The National 100 day action plan

So it’s been out a while, and we’re finally into the 100 days of action. It’s only a small part of what they are planning to do. It is so refreshing to see stuff being done already. Rather than waiting until the new year.

Here’s the plan:

Mr Key says his first actions on the economy include:

  • The introduction and passage of National’s tax package into law before Christmas, with tax cuts beginning on 1 April 2009.
  • Updating and publishing the economic and fiscal forecasts to gauge the true state of the government’s books and determine the on-going effects of the international economic crisis.
  • Appointing a Minister of Infrastructure and begin implementing National’s infrastructure plan.
  • The introduction of an RMA reform bill to reduce the costs, delays, and uncertainties in the Act.
  • The introduction and passage of National’s transitional relief package into law to offer extra assistance to Kiwis who are worst hit by redundancy.
  • Calling in public service chief executives and instruct them to undertake a line-by-line review of their department’s spending.

On Law and Order, Mr Key says National will:

  • Introduce legislation to remove the right of the worst repeat violent offenders to be released on parole.
  • Introduce legislation to clamp down on criminal gangs and their drug trade.
  • Introduce legislation to toughen the bail laws to make it harder for criminals awaiting trial to get bail.
  • Introduce legislation to tackle increasing violent youth crime by bolstering the Youth Court with a range of new interventions and sentences.
  • Introduce legislation to require DNA testing for every person arrested for an imprisonable offence.
  • Introduce legislation to give police the power to issue on-the-spot protection orders to help them protect victims of domestic violence.
  • Introduce legislation to compensate victims by levying criminals and putting the money into a Victims Compensation Scheme.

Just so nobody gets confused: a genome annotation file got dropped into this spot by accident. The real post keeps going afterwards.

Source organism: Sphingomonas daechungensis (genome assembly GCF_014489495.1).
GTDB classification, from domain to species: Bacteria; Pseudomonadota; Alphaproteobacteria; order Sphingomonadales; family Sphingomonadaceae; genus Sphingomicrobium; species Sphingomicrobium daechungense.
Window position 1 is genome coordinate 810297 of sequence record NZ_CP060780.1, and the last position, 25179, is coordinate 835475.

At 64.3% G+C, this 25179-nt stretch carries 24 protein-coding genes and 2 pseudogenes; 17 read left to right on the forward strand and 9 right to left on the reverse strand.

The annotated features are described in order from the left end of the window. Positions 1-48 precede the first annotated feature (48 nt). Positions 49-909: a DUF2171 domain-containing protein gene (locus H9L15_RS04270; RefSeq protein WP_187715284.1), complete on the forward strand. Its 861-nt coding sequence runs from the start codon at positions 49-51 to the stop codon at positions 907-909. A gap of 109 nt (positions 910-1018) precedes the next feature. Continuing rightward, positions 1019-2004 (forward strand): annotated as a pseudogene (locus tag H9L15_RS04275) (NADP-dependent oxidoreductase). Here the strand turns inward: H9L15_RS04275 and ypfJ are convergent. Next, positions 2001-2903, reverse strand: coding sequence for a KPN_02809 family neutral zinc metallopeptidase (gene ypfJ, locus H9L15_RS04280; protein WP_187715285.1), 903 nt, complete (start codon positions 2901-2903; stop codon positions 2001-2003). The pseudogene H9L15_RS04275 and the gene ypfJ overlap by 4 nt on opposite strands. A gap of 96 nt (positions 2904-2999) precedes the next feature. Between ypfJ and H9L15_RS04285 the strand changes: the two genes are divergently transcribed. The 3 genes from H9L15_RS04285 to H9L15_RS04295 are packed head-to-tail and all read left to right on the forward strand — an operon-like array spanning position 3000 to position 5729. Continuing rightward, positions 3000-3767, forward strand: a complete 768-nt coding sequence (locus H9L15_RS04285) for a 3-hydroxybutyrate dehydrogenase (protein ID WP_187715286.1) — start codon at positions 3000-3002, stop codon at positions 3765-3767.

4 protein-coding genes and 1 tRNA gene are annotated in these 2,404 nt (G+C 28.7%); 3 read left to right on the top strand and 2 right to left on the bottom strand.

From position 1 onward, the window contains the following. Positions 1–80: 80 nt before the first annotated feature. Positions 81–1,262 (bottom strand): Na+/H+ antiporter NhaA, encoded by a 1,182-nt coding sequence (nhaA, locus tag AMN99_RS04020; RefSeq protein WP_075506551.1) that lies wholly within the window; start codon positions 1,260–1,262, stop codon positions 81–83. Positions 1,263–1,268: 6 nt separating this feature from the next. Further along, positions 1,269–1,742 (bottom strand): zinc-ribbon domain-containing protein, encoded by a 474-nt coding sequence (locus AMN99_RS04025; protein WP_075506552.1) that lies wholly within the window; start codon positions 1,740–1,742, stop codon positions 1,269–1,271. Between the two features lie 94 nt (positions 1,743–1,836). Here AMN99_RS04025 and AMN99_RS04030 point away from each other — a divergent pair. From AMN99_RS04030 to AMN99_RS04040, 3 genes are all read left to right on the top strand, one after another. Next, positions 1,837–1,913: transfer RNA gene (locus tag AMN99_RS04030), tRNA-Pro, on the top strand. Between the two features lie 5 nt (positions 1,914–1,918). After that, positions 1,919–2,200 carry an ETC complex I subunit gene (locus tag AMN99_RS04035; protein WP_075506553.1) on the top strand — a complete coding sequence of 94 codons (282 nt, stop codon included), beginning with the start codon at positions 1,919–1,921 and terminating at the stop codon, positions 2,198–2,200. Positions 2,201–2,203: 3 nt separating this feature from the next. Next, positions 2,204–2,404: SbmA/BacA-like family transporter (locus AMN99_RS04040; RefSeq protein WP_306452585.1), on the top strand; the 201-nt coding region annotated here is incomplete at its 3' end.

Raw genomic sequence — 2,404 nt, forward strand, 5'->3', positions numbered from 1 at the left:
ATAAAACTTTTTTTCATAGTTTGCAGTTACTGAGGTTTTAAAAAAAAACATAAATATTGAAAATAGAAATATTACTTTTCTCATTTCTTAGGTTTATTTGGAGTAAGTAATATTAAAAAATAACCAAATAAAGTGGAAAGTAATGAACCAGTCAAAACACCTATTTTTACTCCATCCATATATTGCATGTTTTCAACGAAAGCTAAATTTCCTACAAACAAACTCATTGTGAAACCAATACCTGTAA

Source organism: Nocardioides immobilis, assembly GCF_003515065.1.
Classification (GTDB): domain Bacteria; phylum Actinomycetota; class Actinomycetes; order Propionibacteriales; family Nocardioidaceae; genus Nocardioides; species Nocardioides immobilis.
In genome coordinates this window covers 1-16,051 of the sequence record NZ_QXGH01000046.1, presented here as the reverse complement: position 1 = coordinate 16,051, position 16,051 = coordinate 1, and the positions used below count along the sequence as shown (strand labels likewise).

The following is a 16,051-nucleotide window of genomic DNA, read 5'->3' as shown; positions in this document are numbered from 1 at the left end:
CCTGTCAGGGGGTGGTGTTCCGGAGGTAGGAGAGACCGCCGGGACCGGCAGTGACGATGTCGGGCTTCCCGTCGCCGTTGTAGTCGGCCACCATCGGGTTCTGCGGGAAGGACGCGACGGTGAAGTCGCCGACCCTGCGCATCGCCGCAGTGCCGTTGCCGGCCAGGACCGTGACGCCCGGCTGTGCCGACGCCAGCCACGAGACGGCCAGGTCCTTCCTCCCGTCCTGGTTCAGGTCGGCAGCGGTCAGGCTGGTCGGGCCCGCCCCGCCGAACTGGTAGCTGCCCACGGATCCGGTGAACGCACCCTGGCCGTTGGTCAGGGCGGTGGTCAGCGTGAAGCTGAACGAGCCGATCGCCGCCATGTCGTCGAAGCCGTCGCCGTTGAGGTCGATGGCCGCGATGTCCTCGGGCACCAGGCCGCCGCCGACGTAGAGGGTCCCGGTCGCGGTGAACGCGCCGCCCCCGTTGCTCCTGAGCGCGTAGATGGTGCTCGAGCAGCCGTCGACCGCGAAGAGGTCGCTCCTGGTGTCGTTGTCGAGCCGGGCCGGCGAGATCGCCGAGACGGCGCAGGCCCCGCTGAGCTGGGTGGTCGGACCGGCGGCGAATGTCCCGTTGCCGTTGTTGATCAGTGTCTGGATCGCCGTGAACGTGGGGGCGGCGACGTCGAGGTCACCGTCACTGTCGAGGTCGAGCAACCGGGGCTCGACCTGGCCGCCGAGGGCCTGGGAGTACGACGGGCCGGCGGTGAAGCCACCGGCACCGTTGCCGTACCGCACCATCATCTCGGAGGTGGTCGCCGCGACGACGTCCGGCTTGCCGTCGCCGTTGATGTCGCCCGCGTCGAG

In education, Mr Key says a National-led Government will:

  • Amend the Education Act 1989 so the Minister of Education can set agreed National Standards in literacy and numeracy.
  • Publish requirements for primary and intermediate schools to report to parents in plain English about how their child is doing compared to the set National Standards, and compared to other children their age.
  • Begin work on allocating the additional $500 million capital investment in schools in preparation for our first Budget to start future-proofing our schools.
  • Introduce a “voluntary bonding” scheme which offers student loan debt write-offs to graduate teachers who agree to work in hard-to-staff communities or subjects.
  • Amend the Education Act 1989 to increase the current fines for parents of truant children from $150 and $400 for first time and repeat offenders respectively, and allow the Ministry of Education to take prosecutions.

And in health, National will:

  • Instruct the Ministry of Health and DHBs to halt the growth in health bureaucracy.
  • Open the books on the true state of hospital waiting lists and the crisis in services.
  • Fast-track funding for 24-hour Plunketline.
  • Instruct that a full 12-month course of Herceptin be publicly available.
  • Begin implementing National’s Tackling Waiting Lists plan.
  • Establish a “voluntary bonding scheme” offering student loan debt write-off to graduate doctors, nurses, and midwives agreeing to work in hard-to-staff communities or specialties.

Read the full 100 day action plan (498 kB PDF)

I am still a cynic I guess. Reading this I see a lot of these words: Introduce and introduction. I’d like to see more doing words :)

5 thoughts on “The National 100 day action plan

  1. So the first one: Introduce and pass National’s tax package into law before Christmas, with tax cuts beginning on April 1st 2009.
    Is anything happening on that? Christmas will be here very, very soon.

  2. Is a levy the same thing as taxes? (Yes, I’m a ‘tard ;) ) After typing “National’s tax package” I found one article that stated “The Government is to reluctantly increase ACC levies for employers and workers next year.”
    Also found a passage that read “The previous Labour Government left the country with a massive fiscal hole of $4 billion. The scale of the blow out in costs is such that increases are inevitable to ensure ACC’s ongoing viability.”
    4 billion, is that all? Pshhhaw! After all the money is passed around for these bailouts over here, you might get lucky and find a few billion scattered on the floor. Just send one of your National Party Reps over here and have him/her fill out an application. Never know, you might get on the Congresses “Big Buck Blowout Giveawy” list. ;)

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